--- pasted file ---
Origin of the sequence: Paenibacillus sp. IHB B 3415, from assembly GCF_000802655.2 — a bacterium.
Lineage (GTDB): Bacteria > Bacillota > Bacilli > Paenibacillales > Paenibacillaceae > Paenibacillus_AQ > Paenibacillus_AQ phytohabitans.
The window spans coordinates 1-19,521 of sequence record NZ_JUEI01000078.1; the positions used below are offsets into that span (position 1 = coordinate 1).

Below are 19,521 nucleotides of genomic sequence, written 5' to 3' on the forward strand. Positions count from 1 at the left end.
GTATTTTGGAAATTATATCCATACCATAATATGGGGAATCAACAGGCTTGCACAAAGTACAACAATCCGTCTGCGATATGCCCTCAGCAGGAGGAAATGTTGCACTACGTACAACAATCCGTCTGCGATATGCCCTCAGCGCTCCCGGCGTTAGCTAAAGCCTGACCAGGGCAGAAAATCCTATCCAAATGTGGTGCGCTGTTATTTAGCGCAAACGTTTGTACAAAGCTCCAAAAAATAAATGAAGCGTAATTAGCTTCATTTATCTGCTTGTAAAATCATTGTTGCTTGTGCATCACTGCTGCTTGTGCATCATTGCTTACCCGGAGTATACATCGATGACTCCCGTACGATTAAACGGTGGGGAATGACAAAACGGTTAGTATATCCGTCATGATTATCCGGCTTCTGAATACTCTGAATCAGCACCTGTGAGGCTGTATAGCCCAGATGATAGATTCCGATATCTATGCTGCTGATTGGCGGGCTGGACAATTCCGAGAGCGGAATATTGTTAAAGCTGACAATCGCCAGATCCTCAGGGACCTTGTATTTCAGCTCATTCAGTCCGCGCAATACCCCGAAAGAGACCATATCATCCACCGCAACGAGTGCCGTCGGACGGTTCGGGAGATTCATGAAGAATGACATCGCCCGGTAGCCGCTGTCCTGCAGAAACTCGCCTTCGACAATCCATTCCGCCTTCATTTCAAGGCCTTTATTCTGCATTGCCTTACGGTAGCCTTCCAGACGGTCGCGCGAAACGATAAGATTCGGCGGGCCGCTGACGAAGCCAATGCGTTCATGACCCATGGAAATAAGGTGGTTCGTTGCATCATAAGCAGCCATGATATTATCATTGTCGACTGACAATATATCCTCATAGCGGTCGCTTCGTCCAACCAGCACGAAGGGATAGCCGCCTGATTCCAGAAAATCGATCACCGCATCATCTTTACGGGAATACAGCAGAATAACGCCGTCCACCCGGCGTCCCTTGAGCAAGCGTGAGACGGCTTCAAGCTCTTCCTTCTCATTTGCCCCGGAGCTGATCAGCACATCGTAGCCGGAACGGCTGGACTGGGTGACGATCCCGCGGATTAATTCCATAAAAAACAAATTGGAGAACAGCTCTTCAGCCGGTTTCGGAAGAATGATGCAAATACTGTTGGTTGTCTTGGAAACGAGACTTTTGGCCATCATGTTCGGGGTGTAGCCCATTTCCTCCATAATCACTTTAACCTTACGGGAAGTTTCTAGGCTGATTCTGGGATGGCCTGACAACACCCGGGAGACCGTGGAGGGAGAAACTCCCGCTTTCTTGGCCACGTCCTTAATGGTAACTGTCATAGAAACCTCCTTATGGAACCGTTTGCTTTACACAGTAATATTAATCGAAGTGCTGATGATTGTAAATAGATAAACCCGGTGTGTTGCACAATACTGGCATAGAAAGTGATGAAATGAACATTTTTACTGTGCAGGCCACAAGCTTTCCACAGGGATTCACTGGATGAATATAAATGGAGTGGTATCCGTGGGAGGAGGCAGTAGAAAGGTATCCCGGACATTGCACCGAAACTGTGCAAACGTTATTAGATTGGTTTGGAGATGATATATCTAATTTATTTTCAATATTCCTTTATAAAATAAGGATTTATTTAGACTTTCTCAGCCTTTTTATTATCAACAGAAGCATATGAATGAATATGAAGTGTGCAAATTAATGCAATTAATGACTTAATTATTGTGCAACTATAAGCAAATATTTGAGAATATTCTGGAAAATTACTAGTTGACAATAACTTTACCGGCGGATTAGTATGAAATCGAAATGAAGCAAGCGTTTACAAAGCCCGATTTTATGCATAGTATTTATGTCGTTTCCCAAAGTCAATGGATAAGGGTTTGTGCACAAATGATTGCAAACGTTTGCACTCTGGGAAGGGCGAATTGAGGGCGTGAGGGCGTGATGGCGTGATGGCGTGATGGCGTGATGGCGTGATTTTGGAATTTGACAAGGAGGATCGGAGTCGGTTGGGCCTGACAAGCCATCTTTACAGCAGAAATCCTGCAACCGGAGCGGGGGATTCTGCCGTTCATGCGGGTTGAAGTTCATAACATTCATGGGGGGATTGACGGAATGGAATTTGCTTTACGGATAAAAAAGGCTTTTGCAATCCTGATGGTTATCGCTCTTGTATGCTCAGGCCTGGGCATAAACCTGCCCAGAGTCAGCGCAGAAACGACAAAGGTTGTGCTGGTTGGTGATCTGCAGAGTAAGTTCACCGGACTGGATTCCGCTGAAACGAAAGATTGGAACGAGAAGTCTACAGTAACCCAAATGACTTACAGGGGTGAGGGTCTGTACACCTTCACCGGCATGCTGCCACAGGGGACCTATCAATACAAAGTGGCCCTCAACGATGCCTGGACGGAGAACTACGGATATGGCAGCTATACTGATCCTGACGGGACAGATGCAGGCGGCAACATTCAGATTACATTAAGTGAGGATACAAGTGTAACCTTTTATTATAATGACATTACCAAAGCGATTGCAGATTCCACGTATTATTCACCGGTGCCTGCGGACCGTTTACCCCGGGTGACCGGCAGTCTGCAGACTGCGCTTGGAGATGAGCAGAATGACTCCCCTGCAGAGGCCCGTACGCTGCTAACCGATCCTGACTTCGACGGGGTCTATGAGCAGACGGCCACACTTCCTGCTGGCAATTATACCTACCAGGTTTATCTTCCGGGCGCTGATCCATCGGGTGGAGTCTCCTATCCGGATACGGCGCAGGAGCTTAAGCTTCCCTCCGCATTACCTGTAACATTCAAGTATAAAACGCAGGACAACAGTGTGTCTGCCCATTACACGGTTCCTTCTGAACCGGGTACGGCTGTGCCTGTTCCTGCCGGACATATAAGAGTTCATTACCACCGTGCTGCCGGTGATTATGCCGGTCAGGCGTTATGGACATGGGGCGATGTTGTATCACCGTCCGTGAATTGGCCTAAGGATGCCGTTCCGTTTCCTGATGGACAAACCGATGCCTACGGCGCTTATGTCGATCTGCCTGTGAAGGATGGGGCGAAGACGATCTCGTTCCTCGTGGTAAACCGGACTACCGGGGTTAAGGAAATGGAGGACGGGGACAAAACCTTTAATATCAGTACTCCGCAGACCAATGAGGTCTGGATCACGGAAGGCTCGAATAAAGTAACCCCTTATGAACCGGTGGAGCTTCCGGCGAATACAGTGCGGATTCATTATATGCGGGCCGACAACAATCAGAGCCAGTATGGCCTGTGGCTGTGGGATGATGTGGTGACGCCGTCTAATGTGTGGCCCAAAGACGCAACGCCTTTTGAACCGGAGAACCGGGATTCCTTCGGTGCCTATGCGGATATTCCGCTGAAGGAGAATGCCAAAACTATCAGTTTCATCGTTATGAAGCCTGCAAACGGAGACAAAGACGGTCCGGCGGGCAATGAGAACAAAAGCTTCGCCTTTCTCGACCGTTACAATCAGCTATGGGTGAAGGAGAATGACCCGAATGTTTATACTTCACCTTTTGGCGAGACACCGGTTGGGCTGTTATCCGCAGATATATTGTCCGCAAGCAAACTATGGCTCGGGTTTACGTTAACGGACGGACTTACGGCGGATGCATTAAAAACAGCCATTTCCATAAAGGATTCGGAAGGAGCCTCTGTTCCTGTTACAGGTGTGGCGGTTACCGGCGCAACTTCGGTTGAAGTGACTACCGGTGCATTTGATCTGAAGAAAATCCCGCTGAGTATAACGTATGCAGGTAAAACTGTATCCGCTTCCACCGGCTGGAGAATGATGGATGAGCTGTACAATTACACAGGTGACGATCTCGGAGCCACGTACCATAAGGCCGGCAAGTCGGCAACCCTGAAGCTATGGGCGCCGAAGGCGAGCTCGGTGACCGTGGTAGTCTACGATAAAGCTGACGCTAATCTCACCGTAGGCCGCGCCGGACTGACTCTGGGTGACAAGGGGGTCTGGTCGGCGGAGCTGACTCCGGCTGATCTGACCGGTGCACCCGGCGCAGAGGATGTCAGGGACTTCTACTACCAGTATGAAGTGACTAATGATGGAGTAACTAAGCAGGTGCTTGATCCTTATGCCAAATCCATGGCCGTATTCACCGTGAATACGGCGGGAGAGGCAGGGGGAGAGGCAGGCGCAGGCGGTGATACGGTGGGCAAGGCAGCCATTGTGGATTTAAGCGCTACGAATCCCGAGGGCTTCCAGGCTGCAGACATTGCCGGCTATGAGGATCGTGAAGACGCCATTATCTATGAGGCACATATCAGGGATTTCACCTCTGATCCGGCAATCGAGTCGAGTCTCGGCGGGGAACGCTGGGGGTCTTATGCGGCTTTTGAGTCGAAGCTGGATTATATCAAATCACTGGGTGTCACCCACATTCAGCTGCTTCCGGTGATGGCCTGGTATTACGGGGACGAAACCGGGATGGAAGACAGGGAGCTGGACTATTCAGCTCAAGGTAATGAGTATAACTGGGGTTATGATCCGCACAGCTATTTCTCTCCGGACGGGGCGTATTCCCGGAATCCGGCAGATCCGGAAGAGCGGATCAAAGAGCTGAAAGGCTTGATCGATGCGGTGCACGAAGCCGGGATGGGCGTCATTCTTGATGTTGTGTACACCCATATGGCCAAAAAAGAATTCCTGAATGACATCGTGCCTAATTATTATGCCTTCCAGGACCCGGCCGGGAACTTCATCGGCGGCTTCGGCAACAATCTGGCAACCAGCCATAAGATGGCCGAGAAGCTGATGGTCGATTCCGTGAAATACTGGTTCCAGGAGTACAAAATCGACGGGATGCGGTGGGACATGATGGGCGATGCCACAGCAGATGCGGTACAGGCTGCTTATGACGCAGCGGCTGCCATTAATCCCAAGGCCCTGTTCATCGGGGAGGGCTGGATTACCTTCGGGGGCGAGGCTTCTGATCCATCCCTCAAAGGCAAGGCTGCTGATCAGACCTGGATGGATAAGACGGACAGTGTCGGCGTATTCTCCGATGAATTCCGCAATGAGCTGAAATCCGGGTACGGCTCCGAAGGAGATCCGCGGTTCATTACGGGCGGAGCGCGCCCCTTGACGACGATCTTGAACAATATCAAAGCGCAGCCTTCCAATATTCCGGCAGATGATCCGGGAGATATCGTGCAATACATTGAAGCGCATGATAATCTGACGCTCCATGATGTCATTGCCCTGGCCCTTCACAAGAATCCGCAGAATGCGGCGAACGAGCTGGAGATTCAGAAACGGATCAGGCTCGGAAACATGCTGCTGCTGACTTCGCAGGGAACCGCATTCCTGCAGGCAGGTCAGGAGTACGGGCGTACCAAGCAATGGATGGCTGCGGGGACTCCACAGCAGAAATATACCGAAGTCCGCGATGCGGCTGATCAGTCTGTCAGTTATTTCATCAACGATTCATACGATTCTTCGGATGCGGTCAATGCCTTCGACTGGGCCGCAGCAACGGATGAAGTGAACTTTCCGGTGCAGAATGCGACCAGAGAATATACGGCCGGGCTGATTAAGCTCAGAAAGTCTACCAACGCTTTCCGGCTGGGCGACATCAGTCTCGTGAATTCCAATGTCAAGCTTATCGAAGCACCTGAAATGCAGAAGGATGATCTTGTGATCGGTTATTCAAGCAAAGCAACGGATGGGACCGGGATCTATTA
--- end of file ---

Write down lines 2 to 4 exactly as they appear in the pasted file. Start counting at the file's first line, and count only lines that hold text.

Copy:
Lineage (GTDB): Bacteria > Bacillota > Bacilli > Paenibacillales > Paenibacillaceae > Paenibacillus_AQ > Paenibacillus_AQ phytohabitans.
The window spans coordinates 1-19,521 of sequence record NZ_JUEI01000078.1; the positions used below are offsets into that span (position 1 = coordinate 1).

Below are 19,521 nucleotides of genomic sequence, written 5' to 3' on the forward strand. Positions count from 1 at the left end.